Listen to Austin 360 Radio

Christmas DVDs explore evolving assessments of family

John DeFore

It must say something about the modern family, strained by the ease with which one generation can flee the previous one's hometown, that so many Christmas films center on family dysfunction.

The classics of yesteryear, like "It's a Wonderful Life" and "A Christmas Carol" (just out on Blu-ray from Paramount and VCI, respectively, the latter in a 1951 version starring Alastair Sim) drew their drama from a character's struggles with fate or his own dark soul.

But today's Yuletide cinema (like the new "Four Christmases," much too unpleasant to sell us on its "happy" ending) loves to start from the premise that the holiday, and especially the family reunions it occasions, is an annual affliction — until the story's end, of course, when everyone remembers why they love it.

At the extreme, newly reissued movies like "Silent Night Deadly Night" (Lionsgate) and "Gremlins" (Warner Bros.) transform Christmas into a literal horror show, but even a candy-coated lollipop of a film like "Elf" (New Line) centers on a protagonist whose biological father wants nothing to do with him.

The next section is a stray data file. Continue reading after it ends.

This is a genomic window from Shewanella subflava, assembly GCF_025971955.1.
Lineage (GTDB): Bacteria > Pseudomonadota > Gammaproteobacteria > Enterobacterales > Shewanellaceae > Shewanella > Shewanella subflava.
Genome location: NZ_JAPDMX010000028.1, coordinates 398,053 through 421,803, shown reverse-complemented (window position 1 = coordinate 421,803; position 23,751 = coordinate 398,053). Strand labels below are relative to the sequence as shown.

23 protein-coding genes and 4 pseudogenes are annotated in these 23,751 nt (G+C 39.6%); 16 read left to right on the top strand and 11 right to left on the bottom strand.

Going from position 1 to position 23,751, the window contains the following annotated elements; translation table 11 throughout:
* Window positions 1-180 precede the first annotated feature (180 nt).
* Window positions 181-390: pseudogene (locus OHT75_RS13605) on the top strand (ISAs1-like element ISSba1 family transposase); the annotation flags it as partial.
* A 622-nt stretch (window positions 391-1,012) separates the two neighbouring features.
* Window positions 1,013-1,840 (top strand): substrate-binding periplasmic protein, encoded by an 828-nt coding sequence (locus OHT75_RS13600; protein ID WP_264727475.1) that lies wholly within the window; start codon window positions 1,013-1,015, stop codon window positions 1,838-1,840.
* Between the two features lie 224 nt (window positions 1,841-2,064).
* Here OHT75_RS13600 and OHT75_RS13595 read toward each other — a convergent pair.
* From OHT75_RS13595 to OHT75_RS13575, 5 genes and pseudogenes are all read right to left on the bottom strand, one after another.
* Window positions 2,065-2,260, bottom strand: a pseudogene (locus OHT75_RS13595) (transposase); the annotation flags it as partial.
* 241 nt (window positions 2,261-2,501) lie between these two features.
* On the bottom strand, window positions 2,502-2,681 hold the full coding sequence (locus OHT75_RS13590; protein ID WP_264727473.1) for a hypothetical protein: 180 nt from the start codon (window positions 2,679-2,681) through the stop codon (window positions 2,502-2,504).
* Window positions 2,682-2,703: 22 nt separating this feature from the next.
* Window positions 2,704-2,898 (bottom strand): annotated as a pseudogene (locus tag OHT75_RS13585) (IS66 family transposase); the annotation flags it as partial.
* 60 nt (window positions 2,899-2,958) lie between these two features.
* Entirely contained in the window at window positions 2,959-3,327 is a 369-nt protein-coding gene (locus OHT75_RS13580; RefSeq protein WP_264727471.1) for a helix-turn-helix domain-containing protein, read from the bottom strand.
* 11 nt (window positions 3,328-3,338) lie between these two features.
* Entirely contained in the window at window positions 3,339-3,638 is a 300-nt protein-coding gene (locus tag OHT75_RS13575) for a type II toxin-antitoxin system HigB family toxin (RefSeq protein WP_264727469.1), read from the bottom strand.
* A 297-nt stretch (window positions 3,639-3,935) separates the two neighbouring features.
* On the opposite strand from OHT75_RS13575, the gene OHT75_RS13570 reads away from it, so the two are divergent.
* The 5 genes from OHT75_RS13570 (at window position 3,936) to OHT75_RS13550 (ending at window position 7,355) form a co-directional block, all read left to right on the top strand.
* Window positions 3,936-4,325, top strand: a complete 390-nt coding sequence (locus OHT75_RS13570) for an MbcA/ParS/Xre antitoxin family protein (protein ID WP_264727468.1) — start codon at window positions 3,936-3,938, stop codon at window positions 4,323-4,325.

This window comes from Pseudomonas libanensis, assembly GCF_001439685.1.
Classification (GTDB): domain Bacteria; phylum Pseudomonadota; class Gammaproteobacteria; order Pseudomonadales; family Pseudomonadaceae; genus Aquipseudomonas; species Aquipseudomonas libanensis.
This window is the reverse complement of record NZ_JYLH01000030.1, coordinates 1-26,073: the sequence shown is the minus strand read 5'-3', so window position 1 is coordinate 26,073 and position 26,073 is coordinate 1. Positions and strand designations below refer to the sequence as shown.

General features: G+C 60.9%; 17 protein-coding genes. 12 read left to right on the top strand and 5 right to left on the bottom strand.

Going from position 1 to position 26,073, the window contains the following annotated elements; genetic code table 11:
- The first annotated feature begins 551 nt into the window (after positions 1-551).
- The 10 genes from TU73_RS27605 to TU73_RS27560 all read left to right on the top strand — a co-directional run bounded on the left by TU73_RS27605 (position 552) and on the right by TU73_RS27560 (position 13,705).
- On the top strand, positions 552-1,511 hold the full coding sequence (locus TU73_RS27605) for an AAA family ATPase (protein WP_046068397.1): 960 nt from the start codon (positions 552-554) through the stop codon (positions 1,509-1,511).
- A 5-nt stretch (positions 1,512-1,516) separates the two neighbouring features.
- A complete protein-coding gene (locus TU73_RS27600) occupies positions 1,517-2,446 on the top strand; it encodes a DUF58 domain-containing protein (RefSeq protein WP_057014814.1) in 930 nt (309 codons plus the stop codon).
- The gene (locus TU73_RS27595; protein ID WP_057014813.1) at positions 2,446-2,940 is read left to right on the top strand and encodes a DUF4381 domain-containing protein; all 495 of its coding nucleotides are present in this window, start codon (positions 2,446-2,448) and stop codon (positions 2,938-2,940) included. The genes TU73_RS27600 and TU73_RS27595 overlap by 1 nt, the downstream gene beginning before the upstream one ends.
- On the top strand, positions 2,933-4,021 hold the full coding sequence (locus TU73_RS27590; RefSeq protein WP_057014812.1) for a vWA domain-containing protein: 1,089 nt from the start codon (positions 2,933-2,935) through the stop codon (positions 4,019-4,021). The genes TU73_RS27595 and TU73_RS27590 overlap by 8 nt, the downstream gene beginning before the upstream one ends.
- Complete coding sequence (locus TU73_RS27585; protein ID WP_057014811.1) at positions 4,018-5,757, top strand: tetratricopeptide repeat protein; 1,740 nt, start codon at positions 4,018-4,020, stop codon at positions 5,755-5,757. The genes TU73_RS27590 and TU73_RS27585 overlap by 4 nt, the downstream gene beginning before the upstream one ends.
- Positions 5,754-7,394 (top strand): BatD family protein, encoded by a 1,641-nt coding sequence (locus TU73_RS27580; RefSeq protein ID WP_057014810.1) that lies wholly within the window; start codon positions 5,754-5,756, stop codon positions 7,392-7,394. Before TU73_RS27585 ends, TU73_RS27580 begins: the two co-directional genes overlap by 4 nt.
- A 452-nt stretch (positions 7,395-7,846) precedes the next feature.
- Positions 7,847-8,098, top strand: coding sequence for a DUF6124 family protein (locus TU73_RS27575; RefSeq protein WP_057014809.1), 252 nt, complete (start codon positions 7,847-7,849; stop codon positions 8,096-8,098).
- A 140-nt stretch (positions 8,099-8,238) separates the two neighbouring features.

The theme of familial dread, or at least awkwardness, plays out on the New Release shelf this month in films both good — "The Dead" (Lionsgate), John Huston's lovely final film — and bad — "Love Actually" (Universal), a stocking stuffed with romantic-comedy cliché by filmmaker Richard Curtis, who should get lumps of coal for wasting such a fine cast.

Warner Brothers has whipped up an "Ultimate Collector's Edition," similar to the tin-boxed, toy-stuffed one they made a while back for "A Christmas Story," for the Chevy Chase klutzfest "National Lampoon's Christmas Vacation" (Warner). Maybe it will help you forget how far Chase has fallen; maybe not.

My favorite of the titles just hitting home video is probably the one least tied to the holiday. The French import "A Christmas Tale," coming Dec. 1 on DVD and Blu-ray from Criterion, takes the traditional family-reunion formula and sucks every drop of sap from it — to the point that the film's matriarch, played by Catherine Deneuve, is a woman who, even deep down, can't be said to care that much for her kids.

The film is long and a bit self-indulgent, but packs a novel's worth of mystery and mishap into its running time — kind of a less quirky, Gallic take on Wes Anderson's Tenenbaum saga. Most compelling is the Roman Polanski lookalike Mathieu Amalric, playing an utter jerk whose nastiness is so complicated, and even poignant, that he alone is reason to watch, especially as he grapples with the question of why one of his sisters has banished him from family gatherings.

Next to these guys, things don't look bad for the average nuclear family, even those that suffer a bit of friction when crammed into one room for Christmas dinner.